LA JOLLA, Calif., Nov. 2, 2011 /PRNewswire/ -- Regulus Therapeutics Inc., a biopharmaceutical company leading the discovery and development of innovative medicines targeting microRNAs, today announced that the Australian Patent Office has recently granted claims in the 'Sarnow' patent series for microRNA-122 (miR-122) therapy in the treatment of hepatitis C viral (HCV) infections. The granted claims in Australia extend the reach of the Sarnow patent estate that already covers the use of an anti-miR inhibitor of miR-122 for the treatment of HCV in the United States and Europe. The Sarnow patent series, owned by Stanford University, has been exclusively licensed to Regulus and covers any compound that targets miR-122 for the treatment of HCV in the United States, Europe, and Australia.
Regulus controls a comprehensive and dominant patent estate related to microRNA therapeutics, including miR-122 therapeutic agents. Specifically for miR-122, Regulus controls the following:
"We are pleased with the recent allowance of miR-122 claims in Australia following issuances in Europe and the United States. This further exemplifies Regulus' leading intellectual property portfolio in the field of microRNA therapeutics. Recent clinical data in the field has demonstrated that inhibiting miR-122 with an oligonucleotide is safe, well tolerated, and able to reduce viral titers. That data, in combination with Regulus' data demonstrating potent inhibition with a proprietary anti-miR having favorable pharmacokinetic properties, supports the development of anti-miR-122 for the treatment of HCV in combination with other anti-virals," said Kleanthis G. Xanthopoulos, Ph.D., President and Chief Executive Officer of Regulus Therapeutics. "The HCV landscape has undergone a tremendous amount of transformation with the recent emergence of new direct-acting antivirals. Anti-miR-122 is attractively positioned because it targets a host factor that is essential for viral replication and therefore may be resistant to viral mutation and escape."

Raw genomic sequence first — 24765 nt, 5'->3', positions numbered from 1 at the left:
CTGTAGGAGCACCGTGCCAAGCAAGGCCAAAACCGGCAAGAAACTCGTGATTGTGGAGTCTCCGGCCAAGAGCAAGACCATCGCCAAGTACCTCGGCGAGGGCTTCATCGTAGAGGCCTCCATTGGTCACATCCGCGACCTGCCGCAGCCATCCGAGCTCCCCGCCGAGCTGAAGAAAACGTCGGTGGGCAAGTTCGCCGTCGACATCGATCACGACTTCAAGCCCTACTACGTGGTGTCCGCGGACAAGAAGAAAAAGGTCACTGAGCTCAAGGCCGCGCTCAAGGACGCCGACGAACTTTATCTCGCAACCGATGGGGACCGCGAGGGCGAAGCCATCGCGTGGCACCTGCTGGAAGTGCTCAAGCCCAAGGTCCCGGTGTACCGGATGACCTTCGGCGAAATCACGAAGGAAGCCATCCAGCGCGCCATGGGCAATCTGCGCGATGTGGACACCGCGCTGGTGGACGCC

miR-122 is a liver-expressed microRNA that has been shown to be a critical endogenous "host factor" for the replication of HCV, and anti-miRs targeting miR-122 have been shown to block HCV infection (Jopling et al. (2005) Science 309, 1577-81). In earlier work, scientists at Alnylam Pharmaceuticals and Isis Pharmaceuticals (Regulus' co-founders) demonstrated the ability to antagonize miR-122 in vivo using chemically modified single-stranded anti-miR oligonucleotides. Data from multiple preclinical studies have shown a robust HCV antiviral effect following inhibition of miR-122. In February 2010, Regulus and GlaxoSmithKline entered into a new collaboration to develop and commercialize microRNA therapeutics targeting microRNA-122 for the treatment of hepatitis C infection.
Regulus is advancing multiple other microRNA therapeutic programs to the clinic in the areas of fibrosis, immuno-inflammatory disease, metabolic disease, and oncology.
The discovery of microRNA in humans during the last decade is one of the most exciting scientific breakthroughs in recent history. microRNAs are small RNA molecules, typically 20 to 25 nucleotides in length, that do not encode proteins but instead regulate gene expression. More than 700 microRNAs have been identified in the human genome, and over one-third of all human genes are believed to be regulated by microRNAs. A single microRNA can regulate entire networks of genes. As such, these molecules are considered master regulators of the human genome. microRNAs have been shown to play an integral role in numerous biological processes, including the immune response, cell-cycle control, metabolism, viral replication, stem cell differentiation and human development. Most microRNAs are conserved across multiple species, indicating the evolutionary importance of these molecules as modulators of critical biological pathways. Indeed, microRNA expression, or function, has been shown to be significantly altered in many disease states, including cancer, heart failure and viral infections. Targeting microRNAs with anti-miRs, antisense oligonucleotide inhibitors of microRNAs, or miR-mimics, double-stranded oligonucleotides to replace microRNA function opens potential for a novel class of therapeutics and offers a unique approach to treating disease by modulating entire biological pathways. To learn more about microRNAs, please visit http://www.regulusrx.com/microrna/microrna-explained.php.